Puna lava flow in graphics & maps, last updated Feb. 22, 2015

Map with overlay showing flow Size in Relation to Pahoa
Sept 20. 2014. Just for a rough idea, how big is the lava flow compared to the size of Pahoa? Kimura says the size of the flow changes, depending on terrain and other factors, and gives this image as a reference. His choice of locations in Pahoa is not based on any forecast — he picked those two places because a lot of people can easily visualize them in their heads.

 

Graphic showing flow size in Comparison to NYC
Sept. 20, 2014. This map of  New York City might help the mainland public understand the size of the active lava flow that’s likely to affect a lot of people in the District of Puna in the Big Island of Hawai‘i. In this image, Pahoa, the town in the path of the flow, would be located in lower Manhattan — at Washington Square Park.

 

Graphic showing flow Size in Comparison to LA
Sept. 20, 2014. This map of Los Angeles might help the mainland public understand the size of the active lava flow that’s likely to affect a lot of people in the District of Puna in the Big Island of Hawai‘i. In this image, Pahoa, the town in the path of the flow, would be located around the south of Westwood — at Westfield Century City.

 

Graphic showing flow Size in Comparison to SF
Sept. 20, 2014. A comparison map such as this of San Francisco might help the mainland public understand the size of the active lava flow that’s likely to affect a lot of people in the District of Puna on the Big Island of Hawai‘i. In this image, Pahoa, the town in the path of the flow, would be located somewhere around Financial District — at AT&T Park.

 

Aerial with overlay showing direction of lava flow.
Sept. 20, 2014. Here’s the latest USGS flow forecast to October 3 as of September 19, 2014 (hvo.wr.usgs.gov/maps/). As Kimura emphasized in his previous post, “Lava flow behavior is complex and this projection is subject to change,” (USGS). In fact, their projection did change. This does not mean USGS is not doing its job; it simply means prediction/forecasting is extremely difficult.

 

Infographic showing Projection of Lava
Sept. 19, 2014. Kimura digitized the arrows on USGS image (http://hvo.wr.usgs.gov/maps/), put them on Google Earth, and magnified the top arrow. Please note USGS page reads, “Lava flow behavior is complex and this projection is subject to change.”

 

Graphic and aerial photo showing distances between roads.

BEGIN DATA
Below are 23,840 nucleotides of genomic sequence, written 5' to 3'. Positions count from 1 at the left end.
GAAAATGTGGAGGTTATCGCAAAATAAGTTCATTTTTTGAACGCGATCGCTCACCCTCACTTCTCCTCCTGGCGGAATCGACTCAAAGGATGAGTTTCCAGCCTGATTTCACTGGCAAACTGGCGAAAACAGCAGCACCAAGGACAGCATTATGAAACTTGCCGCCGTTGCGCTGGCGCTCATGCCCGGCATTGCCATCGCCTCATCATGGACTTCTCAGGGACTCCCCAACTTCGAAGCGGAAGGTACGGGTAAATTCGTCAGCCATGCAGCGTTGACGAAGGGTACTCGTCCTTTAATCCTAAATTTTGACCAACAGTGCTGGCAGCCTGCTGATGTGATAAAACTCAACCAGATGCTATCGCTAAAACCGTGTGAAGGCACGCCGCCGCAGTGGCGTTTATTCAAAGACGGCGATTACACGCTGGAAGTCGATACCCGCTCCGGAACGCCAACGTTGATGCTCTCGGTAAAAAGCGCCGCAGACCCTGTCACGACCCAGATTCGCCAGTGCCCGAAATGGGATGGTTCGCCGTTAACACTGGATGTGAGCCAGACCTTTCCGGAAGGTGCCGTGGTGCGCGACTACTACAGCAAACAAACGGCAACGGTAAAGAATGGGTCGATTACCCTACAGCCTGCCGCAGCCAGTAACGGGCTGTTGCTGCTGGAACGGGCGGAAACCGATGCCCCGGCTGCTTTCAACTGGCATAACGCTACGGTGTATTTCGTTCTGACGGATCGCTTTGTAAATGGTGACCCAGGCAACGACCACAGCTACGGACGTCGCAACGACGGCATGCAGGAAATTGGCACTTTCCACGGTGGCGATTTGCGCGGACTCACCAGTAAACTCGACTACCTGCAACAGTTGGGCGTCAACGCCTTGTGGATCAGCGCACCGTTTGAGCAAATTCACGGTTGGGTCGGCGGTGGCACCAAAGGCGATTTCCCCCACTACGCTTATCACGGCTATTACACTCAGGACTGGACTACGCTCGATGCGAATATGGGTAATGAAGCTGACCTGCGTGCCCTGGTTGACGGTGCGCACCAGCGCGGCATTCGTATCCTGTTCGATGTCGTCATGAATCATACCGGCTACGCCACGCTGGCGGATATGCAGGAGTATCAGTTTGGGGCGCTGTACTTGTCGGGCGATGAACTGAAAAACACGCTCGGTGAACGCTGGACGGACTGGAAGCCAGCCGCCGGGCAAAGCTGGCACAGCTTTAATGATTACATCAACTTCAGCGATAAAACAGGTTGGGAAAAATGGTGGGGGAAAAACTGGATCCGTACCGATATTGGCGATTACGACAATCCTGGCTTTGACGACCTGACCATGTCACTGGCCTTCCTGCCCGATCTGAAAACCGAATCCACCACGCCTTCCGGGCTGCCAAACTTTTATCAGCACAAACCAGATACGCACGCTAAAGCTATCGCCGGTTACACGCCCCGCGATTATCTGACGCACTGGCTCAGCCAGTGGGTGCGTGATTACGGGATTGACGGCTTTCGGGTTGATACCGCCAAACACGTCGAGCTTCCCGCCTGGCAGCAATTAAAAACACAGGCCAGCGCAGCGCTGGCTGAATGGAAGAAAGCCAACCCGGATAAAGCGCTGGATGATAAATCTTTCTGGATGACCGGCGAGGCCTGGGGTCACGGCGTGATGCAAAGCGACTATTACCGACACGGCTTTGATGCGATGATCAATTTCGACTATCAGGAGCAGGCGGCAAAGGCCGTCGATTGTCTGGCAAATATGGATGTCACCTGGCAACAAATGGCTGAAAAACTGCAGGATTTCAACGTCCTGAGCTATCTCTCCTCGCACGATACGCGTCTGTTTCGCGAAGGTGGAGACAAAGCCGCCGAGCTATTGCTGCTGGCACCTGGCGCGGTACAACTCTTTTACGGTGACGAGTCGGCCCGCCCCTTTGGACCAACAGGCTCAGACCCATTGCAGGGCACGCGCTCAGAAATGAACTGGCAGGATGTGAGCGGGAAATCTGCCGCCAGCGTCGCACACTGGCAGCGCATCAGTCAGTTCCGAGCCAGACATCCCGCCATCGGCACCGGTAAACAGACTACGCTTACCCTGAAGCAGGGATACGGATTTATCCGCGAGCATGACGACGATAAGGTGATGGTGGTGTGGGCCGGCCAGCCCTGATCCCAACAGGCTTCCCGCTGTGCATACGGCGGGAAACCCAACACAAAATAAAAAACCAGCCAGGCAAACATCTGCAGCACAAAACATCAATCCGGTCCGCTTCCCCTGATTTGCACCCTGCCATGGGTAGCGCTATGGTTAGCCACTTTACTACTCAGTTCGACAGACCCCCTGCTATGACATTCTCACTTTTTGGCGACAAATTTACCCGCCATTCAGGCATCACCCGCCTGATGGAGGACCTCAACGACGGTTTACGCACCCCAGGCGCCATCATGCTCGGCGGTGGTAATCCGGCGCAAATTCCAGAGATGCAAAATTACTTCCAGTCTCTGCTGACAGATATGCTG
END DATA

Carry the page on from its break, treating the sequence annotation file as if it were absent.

Sept. 18, 2014. A more comprehensive picture that shows where the lava flow front has been for the past three weeks, relative to Beach Rd, Railroad Ave, edge of Hawaiian Beaches and HI-130.

 

Graphic showing Distance of Flow Front to Hwy130
Sept. 18, 2014. This graph shows how the distance between the flow front and HI-130 has been shrinking over the past six weeks. When/if the line hits 0 (horizontal axis), the lava flow hits HI-130.

 

Map showing population per Census
Sept. 17, 2014. This image shows the population (Census 2010 data) of each local neighborhood, instead of the entire affected area.

Of the infographic above, Kimura says:

I wanted two things when I started this FB page: (1) people in lower Puna feel empowered (at least a little) by understanding the possible ramifications of the lava flow reaching the ocean; and (2) the rest of the world learns how serious the situation is and responds accordingly. This one is for the latter.

I don’t want people outside of Hawaii to just come here right before the lava hits a residential area (if it does) and simply enjoy the “show”. I want them to care. They need to know real people exist, not just the hot lava burning down the trees.

Aerial map showing Drive Times
Sept. 16, 2014. If residents in lower Puna had to use Chain of Craters Road to go to other parts of the island, how long would it take for them to get to that road? And how many people live in each “band” of driving time? This image shows approximate driving times from Kalapana (Intersection of H-130 and Pahoa Kalapana Rd) within the potentially affected area. (This is just a guideline–these numbers can easily change depending on many factors.)

 

Chart showing Volume of Lava
Sept. 15, 2014. How much lava is flowing? Here’s a contribution from Kimura’s mentor Steven Colbert, assistant professor of marine science with a specialty in geological science. Using the USGS estimate and data, Colbert compared the rate of the lava flow to that of the Wailuku River. The lava flow may seem slow, but the flow rate (gallons per minute) is much higher than that of Wailuku river today (9/15/2014) and close to the 85-year average.